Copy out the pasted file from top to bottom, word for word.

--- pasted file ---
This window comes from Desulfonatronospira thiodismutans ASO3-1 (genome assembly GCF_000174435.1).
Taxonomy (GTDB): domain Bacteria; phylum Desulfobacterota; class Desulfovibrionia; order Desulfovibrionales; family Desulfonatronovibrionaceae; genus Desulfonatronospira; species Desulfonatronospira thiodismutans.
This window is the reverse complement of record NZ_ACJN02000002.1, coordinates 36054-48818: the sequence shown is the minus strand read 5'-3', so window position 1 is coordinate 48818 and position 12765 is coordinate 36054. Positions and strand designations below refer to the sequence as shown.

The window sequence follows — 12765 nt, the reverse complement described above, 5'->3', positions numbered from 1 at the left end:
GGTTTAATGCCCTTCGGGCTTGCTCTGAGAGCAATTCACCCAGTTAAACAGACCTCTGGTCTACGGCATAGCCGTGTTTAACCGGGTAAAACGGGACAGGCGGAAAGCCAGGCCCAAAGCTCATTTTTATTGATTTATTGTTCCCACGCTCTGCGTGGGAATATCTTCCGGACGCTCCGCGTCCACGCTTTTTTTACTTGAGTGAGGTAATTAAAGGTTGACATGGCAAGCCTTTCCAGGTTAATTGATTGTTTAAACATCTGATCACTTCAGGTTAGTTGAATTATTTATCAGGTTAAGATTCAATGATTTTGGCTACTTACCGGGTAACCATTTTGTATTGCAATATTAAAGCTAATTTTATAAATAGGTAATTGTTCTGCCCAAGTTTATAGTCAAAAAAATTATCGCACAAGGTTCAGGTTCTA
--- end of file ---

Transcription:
This window comes from Desulfonatronospira thiodismutans ASO3-1 (genome assembly GCF_000174435.1).
Taxonomy (GTDB): domain Bacteria; phylum Desulfobacterota; class Desulfovibrionia; order Desulfovibrionales; family Desulfonatronovibrionaceae; genus Desulfonatronospira; species Desulfonatronospira thiodismutans.
This window is the reverse complement of record NZ_ACJN02000002.1, coordinates 36054-48818: the sequence shown is the minus strand read 5'-3', so window position 1 is coordinate 48818 and position 12765 is coordinate 36054. Positions and strand designations below refer to the sequence as shown.

The window sequence follows — 12765 nt, the reverse complement described above, 5'->3', positions numbered from 1 at the left end:
GGTTTAATGCCCTTCGGGCTTGCTCTGAGAGCAATTCACCCAGTTAAACAGACCTCTGGTCTACGGCATAGCCGTGTTTAACCGGGTAAAACGGGACAGGCGGAAAGCCAGGCCCAAAGCTCATTTTTATTGATTTATTGTTCCCACGCTCTGCGTGGGAATATCTTCCGGACGCTCCGCGTCCACGCTTTTTTTACTTGAGTGAGGTAATTAAAGGTTGACATGGCAAGCCTTTCCAGGTTAATTGATTGTTTAAACATCTGATCACTTCAGGTTAGTTGAATTATTTATCAGGTTAAGATTCAATGATTTTGGCTACTTACCGGGTAACCATTTTGTATTGCAATATTAAAGCTAATTTTATAAATAGGTAATTGTTCTGCCCAAGTTTATAGTCAAAAAAATTATCGCACAAGGTTCAGGTTCTA